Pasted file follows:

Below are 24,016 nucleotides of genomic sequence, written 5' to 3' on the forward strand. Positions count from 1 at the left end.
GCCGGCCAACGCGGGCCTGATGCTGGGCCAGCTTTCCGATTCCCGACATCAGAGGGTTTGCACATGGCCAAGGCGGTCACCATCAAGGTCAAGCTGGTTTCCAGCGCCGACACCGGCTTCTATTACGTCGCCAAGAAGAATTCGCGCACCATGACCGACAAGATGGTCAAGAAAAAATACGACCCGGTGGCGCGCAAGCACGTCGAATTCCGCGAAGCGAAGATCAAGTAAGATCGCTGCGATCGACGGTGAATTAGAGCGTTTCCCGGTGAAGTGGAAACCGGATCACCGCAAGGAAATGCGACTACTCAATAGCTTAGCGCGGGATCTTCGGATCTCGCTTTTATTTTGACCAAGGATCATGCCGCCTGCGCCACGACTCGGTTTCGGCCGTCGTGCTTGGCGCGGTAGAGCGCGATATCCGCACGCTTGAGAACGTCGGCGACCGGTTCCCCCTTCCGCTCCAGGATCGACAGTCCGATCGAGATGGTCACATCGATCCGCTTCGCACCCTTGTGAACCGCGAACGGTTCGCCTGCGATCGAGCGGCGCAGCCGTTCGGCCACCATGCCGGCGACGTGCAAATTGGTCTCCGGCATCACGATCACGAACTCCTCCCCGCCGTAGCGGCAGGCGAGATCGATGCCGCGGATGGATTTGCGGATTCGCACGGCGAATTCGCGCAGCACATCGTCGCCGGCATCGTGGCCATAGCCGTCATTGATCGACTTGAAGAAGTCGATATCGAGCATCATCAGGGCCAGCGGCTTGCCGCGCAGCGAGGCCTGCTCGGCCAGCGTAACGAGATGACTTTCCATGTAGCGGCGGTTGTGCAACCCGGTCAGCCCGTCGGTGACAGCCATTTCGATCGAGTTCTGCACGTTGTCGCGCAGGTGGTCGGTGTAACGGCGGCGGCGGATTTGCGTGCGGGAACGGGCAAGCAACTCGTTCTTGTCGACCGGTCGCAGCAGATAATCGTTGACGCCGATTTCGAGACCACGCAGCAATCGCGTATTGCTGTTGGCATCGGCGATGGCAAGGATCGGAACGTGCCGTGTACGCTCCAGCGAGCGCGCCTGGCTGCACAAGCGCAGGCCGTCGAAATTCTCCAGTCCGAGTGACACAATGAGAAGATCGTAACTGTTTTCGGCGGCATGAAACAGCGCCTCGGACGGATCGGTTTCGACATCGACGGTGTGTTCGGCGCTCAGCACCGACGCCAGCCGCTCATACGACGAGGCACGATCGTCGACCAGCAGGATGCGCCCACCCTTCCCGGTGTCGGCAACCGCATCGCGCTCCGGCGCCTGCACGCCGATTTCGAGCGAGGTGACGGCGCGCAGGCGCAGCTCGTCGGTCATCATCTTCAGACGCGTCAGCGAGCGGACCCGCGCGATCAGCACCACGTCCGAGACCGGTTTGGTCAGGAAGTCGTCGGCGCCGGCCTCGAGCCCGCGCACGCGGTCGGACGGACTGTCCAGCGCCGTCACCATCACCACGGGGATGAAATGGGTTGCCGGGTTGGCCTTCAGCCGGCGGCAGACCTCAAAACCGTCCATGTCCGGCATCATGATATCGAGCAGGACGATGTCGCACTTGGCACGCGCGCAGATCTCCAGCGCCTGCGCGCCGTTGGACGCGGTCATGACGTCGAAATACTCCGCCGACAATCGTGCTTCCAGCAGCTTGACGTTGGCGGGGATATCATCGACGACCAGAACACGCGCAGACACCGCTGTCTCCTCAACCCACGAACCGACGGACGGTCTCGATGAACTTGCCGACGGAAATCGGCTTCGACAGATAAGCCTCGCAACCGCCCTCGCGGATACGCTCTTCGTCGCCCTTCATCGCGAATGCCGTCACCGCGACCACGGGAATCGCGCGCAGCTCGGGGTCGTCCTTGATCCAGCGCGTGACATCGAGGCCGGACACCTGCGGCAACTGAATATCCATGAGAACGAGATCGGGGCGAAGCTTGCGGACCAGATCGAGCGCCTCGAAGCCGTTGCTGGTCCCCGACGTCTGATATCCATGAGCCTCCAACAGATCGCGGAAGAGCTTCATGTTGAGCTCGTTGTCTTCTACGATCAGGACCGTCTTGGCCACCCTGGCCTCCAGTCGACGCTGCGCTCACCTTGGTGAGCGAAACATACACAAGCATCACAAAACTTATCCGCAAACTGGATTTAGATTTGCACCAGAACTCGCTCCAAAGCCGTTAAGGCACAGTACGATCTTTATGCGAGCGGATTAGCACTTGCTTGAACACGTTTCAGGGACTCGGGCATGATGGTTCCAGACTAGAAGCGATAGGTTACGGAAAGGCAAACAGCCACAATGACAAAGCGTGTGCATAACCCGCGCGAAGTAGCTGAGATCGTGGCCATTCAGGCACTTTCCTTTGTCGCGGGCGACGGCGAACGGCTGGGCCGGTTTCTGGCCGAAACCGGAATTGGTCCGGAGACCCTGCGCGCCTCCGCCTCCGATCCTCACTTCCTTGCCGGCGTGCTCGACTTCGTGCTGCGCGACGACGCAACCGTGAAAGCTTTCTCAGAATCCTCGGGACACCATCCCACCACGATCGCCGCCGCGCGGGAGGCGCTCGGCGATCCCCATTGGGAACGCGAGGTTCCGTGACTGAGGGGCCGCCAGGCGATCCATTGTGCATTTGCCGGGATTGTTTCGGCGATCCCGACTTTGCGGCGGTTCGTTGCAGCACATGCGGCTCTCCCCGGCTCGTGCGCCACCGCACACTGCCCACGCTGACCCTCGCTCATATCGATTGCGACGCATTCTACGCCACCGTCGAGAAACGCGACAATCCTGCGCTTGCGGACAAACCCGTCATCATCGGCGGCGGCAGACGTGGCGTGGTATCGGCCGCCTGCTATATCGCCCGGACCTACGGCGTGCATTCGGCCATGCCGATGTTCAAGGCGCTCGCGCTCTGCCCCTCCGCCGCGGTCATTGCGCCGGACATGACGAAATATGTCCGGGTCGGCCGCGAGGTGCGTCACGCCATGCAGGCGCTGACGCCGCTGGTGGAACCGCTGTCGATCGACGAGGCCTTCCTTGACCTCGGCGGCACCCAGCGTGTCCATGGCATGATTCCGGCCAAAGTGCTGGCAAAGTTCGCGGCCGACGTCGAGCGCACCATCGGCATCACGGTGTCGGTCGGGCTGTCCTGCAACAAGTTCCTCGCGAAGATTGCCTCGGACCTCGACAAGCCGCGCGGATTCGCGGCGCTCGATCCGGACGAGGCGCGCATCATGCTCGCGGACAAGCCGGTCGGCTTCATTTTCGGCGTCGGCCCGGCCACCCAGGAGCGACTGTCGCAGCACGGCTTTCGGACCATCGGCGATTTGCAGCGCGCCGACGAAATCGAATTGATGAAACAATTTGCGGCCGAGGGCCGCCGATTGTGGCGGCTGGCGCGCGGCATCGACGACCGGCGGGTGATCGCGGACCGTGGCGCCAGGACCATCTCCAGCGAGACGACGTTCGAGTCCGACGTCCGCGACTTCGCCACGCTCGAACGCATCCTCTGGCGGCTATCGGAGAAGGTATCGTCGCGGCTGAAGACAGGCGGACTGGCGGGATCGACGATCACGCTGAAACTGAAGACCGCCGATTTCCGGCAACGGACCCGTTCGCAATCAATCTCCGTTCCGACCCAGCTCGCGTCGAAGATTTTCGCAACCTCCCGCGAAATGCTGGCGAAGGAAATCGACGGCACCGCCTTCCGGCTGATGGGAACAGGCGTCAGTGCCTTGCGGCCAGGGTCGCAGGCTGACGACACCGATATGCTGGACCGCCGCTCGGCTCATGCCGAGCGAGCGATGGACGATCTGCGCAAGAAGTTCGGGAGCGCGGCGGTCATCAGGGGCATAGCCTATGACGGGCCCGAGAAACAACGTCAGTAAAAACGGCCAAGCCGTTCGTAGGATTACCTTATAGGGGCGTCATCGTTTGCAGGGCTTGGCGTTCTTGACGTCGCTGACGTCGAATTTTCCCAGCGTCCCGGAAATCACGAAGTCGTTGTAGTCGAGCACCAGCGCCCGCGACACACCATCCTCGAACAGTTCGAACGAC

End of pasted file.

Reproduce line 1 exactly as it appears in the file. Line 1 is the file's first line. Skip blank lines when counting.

Below are 24,016 nucleotides of genomic sequence, written 5' to 3' on the forward strand. Positions count from 1 at the left end.